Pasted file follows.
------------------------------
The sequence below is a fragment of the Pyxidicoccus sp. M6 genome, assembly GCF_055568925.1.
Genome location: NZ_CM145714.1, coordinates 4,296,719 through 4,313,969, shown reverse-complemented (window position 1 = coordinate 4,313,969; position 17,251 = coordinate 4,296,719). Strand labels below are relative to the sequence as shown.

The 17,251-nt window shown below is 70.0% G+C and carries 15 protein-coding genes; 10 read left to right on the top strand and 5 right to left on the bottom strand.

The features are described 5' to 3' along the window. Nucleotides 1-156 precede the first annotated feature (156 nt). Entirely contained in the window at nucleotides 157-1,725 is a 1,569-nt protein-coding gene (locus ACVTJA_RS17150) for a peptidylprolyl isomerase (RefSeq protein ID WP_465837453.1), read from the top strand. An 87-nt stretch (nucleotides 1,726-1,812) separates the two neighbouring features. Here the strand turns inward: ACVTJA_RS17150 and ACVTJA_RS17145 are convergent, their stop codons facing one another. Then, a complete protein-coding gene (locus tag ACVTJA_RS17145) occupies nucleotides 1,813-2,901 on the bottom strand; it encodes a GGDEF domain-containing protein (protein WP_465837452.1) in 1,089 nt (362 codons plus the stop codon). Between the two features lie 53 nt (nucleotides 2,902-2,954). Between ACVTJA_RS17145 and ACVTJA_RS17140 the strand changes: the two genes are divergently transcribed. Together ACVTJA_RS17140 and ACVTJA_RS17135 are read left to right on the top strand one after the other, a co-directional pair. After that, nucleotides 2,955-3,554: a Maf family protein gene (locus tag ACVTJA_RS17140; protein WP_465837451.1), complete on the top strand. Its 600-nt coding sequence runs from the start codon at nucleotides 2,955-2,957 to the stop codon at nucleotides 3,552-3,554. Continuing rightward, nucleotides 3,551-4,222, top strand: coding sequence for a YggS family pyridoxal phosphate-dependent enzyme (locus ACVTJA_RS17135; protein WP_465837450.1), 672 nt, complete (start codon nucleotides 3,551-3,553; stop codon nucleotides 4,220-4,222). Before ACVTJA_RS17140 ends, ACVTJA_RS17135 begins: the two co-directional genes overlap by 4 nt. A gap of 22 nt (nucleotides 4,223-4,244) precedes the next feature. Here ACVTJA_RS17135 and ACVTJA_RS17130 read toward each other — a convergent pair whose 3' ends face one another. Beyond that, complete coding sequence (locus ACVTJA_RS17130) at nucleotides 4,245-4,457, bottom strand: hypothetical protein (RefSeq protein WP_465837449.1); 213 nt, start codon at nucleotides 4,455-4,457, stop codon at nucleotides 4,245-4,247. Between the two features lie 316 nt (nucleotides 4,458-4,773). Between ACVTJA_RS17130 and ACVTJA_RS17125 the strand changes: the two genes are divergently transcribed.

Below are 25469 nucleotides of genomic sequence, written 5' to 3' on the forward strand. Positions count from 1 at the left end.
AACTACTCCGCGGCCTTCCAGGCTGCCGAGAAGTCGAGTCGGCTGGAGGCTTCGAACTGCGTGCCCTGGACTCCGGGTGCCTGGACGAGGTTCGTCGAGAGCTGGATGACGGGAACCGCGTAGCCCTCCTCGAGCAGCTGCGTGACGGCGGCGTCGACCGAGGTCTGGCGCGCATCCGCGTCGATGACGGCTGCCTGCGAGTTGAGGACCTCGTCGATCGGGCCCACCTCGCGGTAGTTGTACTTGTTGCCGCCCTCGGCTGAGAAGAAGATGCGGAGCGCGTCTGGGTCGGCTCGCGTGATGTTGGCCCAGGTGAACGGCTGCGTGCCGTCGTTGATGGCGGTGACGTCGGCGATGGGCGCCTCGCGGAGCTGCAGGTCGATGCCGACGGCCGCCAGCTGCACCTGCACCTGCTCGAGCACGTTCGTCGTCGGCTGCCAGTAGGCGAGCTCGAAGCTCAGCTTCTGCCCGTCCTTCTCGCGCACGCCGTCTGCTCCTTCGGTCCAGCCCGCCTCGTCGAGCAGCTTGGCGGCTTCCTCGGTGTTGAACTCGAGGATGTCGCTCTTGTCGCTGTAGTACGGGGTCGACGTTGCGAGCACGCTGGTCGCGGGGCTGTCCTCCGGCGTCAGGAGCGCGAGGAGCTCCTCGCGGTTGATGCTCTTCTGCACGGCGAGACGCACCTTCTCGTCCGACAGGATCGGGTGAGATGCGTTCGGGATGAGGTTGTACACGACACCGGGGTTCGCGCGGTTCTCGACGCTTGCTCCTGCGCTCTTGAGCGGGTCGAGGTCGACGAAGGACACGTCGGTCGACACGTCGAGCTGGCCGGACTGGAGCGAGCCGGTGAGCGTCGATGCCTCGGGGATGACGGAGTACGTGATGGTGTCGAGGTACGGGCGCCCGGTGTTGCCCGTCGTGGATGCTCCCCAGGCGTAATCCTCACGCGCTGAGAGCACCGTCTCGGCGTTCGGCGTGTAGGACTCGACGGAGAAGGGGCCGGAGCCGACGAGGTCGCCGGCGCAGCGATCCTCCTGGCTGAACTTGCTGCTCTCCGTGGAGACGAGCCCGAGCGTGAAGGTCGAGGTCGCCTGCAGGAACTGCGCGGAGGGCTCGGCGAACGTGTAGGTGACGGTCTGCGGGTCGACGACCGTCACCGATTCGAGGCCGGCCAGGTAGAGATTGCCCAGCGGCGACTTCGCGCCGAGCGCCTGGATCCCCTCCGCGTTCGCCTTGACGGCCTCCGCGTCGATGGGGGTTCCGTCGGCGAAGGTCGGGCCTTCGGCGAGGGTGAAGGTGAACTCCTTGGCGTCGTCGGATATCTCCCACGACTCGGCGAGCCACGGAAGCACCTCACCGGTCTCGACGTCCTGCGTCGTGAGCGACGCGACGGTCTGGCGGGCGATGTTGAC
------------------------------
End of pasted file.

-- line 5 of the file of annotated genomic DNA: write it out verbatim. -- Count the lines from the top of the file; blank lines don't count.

Below are 25469 nucleotides of genomic sequence, written 5' to 3' on the forward strand. Positions count from 1 at the left end.